Wildlife can add so much fun and variety to your garden. Imagine birds flocking to your feeding nests, hedgehogs roaming through your shrubbery and squirrels scurrying around your trees. A flourishing and bountiful garden is a beautiful place to spend a lazy Sunday afternoon.
But, let’s say you’ve just moved into a new house or this is your first time trying to convert a balcony or a concrete yard into a haven for wild animals, where do you start and how do you ensure you’re attracting the right type of wildlife? To help you out, we’ve put together this simple three-step guide to attracting wildlife to your garden.
As a bonus, you can rest assured that these three simple tips will NOT attract pests like mice and foxes. Let’s get started.
1. Build a Bee Hotel
Bees are vital to the maintenance of our planet. This is because we rely on them to pollinate a huge chunk of the food we eat, including crops, vegetables, and fruit. Plus, who doesn’t love the cathartic hum of bees bopping from flower to flower? For us, it’s the sound of summer.
As for your garden, building a bee hotel is a great way to help both solitary bees thrive and attract more wildlife. First, a bee hotel offers solitary bees a great place to lay their eggs and take up residence. Second, the bees will pollinate all the flowers and crops in your garden. This will attract a variety of wild birds who can use the plentiful foliage as camouflage against predators.
Before you know it, you’ll have both bees and birds settling down in your yard.
Pro Tip: Invest in a bee bomb to help create the perfect meadow for your new buzzing friends. The bomb will help dissipate the seeds to create a wildflower pasture covering 21 square feet.
2. Create a Mealworm Feast
Britain can be a difficult place to thrive if you’re an insect-eating bird. Our temperamental weather can make foraging a grueling task and if temperatures plummet or heavy rains start to fall, birds will have to travel far and wide, burning more energy, to find their food.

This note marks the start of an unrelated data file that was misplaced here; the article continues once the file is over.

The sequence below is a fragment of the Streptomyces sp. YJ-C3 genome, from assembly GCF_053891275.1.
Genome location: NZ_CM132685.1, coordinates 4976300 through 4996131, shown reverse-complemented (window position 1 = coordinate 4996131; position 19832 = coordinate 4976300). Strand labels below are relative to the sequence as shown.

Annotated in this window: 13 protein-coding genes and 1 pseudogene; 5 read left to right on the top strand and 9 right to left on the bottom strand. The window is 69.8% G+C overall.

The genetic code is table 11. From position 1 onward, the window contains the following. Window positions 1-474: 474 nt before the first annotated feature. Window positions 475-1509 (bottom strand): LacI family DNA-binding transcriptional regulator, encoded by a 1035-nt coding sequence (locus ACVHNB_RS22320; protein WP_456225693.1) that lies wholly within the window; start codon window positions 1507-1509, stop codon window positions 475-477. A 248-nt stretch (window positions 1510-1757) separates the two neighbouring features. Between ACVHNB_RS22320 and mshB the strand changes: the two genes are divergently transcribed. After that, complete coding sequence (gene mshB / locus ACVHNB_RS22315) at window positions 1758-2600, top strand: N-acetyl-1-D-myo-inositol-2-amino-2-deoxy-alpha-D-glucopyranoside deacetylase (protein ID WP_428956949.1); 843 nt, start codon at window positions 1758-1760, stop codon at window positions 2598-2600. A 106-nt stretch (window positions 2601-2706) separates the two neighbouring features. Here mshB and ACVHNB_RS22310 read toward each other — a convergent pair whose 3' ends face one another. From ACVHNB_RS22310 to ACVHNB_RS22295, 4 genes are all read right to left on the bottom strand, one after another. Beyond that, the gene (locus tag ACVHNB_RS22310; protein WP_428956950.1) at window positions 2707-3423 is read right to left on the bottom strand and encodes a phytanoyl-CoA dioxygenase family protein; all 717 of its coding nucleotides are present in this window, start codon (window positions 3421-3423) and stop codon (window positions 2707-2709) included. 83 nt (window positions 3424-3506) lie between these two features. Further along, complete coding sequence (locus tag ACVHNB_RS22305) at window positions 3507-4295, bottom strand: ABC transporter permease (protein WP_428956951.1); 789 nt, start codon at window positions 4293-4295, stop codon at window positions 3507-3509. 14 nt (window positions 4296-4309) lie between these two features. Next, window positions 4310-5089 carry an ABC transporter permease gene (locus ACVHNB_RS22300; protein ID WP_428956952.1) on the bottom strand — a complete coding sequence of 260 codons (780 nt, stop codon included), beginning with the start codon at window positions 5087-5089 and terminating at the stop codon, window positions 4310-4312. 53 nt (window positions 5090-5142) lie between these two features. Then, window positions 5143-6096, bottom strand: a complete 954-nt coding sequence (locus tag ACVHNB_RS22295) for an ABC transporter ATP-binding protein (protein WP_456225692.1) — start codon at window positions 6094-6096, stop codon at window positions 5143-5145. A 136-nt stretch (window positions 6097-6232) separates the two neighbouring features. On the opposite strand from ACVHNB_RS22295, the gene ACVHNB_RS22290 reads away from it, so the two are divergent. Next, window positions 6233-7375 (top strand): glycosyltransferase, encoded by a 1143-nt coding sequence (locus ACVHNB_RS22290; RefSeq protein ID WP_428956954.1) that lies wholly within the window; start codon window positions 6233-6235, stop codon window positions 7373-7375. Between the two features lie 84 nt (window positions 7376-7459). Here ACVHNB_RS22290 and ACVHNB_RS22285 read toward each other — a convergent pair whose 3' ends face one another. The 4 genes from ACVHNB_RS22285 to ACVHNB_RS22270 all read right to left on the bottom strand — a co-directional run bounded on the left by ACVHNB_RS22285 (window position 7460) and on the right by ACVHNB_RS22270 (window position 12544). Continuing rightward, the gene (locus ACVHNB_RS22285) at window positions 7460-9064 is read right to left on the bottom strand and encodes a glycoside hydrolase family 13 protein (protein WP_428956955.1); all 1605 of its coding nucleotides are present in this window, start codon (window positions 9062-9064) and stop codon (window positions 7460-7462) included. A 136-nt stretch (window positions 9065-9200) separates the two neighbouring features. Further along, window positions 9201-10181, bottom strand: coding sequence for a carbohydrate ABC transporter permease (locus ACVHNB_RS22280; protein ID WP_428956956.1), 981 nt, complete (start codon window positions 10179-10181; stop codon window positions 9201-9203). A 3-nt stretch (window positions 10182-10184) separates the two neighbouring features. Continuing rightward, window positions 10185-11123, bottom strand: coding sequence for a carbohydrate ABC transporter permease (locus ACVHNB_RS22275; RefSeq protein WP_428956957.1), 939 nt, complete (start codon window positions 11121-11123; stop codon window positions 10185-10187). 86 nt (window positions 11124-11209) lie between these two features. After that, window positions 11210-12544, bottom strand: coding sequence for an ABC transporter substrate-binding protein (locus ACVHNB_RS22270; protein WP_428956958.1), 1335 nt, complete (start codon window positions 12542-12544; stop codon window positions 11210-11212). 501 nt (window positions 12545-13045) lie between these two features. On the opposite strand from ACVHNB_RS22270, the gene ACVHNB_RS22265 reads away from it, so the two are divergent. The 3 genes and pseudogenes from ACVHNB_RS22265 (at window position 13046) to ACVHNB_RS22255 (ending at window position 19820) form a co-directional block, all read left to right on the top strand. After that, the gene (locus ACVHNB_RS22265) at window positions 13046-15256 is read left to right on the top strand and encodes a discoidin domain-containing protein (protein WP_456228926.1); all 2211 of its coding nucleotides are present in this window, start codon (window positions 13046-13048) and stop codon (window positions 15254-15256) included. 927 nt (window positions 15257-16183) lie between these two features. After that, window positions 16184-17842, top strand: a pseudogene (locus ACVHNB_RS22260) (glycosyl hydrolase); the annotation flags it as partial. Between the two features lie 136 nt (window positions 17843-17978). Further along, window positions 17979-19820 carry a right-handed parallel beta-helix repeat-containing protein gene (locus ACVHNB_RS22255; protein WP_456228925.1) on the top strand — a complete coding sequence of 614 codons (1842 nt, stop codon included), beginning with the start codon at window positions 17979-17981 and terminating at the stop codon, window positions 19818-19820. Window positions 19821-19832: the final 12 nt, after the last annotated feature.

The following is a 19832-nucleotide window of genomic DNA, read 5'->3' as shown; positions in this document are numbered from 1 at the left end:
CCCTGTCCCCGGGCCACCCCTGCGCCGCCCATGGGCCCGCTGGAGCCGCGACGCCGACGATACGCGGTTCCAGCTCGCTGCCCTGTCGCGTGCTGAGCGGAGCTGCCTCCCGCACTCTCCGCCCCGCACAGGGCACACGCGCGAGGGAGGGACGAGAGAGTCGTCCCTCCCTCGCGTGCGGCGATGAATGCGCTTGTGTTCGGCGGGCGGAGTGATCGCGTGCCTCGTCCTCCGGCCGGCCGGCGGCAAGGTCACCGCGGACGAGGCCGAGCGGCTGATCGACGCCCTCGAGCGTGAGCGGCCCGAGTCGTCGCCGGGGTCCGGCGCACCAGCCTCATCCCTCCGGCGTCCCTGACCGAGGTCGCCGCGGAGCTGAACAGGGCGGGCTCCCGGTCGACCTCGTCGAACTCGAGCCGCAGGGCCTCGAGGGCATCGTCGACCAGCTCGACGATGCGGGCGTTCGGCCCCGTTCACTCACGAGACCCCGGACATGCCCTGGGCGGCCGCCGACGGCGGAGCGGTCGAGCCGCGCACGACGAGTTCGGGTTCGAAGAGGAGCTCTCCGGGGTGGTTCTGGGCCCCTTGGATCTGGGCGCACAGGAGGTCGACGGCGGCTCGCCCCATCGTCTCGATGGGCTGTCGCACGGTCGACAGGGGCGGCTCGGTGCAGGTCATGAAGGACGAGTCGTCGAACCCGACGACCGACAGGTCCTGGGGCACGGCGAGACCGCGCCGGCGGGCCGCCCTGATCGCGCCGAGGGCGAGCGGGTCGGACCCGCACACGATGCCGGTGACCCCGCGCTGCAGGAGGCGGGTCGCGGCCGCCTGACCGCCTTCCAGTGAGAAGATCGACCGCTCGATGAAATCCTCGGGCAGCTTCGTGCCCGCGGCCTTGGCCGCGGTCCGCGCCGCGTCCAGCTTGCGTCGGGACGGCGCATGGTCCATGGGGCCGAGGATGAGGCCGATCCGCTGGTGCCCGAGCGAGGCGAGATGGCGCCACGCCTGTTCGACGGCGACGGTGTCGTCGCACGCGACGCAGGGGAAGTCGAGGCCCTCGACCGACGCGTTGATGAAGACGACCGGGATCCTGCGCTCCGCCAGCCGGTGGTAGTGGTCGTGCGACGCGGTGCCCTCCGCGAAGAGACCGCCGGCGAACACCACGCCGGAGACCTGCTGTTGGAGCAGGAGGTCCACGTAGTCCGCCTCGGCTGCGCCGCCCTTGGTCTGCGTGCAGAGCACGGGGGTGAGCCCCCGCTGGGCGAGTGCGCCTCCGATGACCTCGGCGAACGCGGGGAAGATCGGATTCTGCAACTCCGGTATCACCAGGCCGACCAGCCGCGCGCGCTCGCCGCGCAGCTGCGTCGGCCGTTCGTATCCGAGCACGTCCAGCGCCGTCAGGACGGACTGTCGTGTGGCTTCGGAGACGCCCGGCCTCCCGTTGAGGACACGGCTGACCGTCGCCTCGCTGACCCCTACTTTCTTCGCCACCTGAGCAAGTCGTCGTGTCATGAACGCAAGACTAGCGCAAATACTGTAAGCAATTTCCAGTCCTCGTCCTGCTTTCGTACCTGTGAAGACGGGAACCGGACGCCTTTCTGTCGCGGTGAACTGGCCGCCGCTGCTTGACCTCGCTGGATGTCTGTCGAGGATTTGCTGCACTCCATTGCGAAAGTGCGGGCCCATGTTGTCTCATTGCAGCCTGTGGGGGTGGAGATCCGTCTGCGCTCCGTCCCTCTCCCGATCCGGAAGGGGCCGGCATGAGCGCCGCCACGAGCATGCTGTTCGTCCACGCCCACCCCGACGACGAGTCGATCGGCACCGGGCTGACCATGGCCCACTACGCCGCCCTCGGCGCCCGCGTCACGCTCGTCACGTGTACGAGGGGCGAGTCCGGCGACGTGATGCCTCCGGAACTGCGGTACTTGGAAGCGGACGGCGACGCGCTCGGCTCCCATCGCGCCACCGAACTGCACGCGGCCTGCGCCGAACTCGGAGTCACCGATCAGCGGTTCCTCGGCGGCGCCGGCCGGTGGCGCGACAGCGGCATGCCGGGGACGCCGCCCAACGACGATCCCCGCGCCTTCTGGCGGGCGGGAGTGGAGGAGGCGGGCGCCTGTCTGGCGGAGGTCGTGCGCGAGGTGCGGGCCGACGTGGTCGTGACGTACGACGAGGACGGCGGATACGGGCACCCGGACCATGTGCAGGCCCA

Fortunately, you can lend a helping hand to your local insectivorous birds by providing mealworms. High in both fat and protein, mealworms are the premier food in the bird world and can attract some beautiful species, such as Blackbirds, Song Thrushes, and Robins, to your garden. Our advice is to buy dried mealworms. These are often quite a bit cheaper than live mealworms and just as nutritious. All you need to do then is soak them in warm water for thirty minutes, place them on a window or wall-mounted bird feeder and wait. Before you know it, a startling array of feathered friends will hunt down your mealworms for a feast. A beautiful sight to behold.
Pro Tip: To avoid nuisance squirrels or foxes stealing all your mealworms, mount your window or wall feeder at least 15 feet from the ground. Try to avoid placing the feeder too close to tree branches, which can act as the perfect launching point for a daring squirrel.
3. Make a Hedgehog House
Gardens are an increasingly important habitat for hedgehogs. These prickly characters are quickly disappearing from our wider countryside due to overfarming and urbanization.
So, why not let your crafty side run wild and make your garden a hedgehog home? All you need is a large wooden crate with an 11cm x 15cm hole, brambles, hedgehog food, and a dish of water. With these items in place, hedgehogs will quickly flock to your yard for a spot of rest during the day and hibernation through the winter.
Pro Tip: Ensure the hole is no bigger than 11cm x 15cm, that way you can ensure you avoid attracting foxes at night. Always use a dedicated hedgehog food and regularly clean the box to create the perfect, hedgehog-safe home.